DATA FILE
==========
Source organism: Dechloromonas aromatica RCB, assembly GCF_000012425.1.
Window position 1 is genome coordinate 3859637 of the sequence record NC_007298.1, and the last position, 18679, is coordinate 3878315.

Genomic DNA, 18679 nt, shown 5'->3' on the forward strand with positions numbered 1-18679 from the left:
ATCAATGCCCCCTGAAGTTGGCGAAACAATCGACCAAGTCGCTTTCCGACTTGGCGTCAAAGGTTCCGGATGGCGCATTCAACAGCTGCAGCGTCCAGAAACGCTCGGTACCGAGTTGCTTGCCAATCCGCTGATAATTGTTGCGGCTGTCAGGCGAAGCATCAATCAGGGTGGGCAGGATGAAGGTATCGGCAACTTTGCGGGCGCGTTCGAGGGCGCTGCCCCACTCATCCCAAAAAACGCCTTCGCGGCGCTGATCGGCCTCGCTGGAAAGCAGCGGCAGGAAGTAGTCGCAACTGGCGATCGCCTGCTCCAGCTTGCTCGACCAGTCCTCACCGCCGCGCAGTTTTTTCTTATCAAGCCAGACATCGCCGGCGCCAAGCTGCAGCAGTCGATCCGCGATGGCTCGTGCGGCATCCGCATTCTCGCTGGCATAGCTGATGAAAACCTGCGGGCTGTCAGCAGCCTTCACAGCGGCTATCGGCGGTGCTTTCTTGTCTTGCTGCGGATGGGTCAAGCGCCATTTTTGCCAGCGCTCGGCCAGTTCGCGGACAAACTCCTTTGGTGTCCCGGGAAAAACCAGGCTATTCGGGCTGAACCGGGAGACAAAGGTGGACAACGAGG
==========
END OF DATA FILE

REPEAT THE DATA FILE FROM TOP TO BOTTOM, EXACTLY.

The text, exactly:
Source organism: Dechloromonas aromatica RCB, assembly GCF_000012425.1.
Window position 1 is genome coordinate 3859637 of the sequence record NC_007298.1, and the last position, 18679, is coordinate 3878315.

Genomic DNA, 18679 nt, shown 5'->3' on the forward strand with positions numbered 1-18679 from the left:
ATCAATGCCCCCTGAAGTTGGCGAAACAATCGACCAAGTCGCTTTCCGACTTGGCGTCAAAGGTTCCGGATGGCGCATTCAACAGCTGCAGCGTCCAGAAACGCTCGGTACCGAGTTGCTTGCCAATCCGCTGATAATTGTTGCGGCTGTCAGGCGAAGCATCAATCAGGGTGGGCAGGATGAAGGTATCGGCAACTTTGCGGGCGCGTTCGAGGGCGCTGCCCCACTCATCCCAAAAAACGCCTTCGCGGCGCTGATCGGCCTCGCTGGAAAGCAGCGGCAGGAAGTAGTCGCAACTGGCGATCGCCTGCTCCAGCTTGCTCGACCAGTCCTCACCGCCGCGCAGTTTTTTCTTATCAAGCCAGACATCGCCGGCGCCAAGCTGCAGCAGTCGATCCGCGATGGCTCGTGCGGCATCCGCATTCTCGCTGGCATAGCTGATGAAAACCTGCGGGCTGTCAGCAGCCTTCACAGCGGCTATCGGCGGTGCTTTCTTGTCTTGCTGCGGATGGGTCAAGCGCCATTTTTGCCAGCGCTCGGCCAGTTCGCGGACAAACTCCTTTGGTGTCCCGGGAAAAACCAGGCTATTCGGGCTGAACCGGGAGACAAAGGTGGACAACGAGG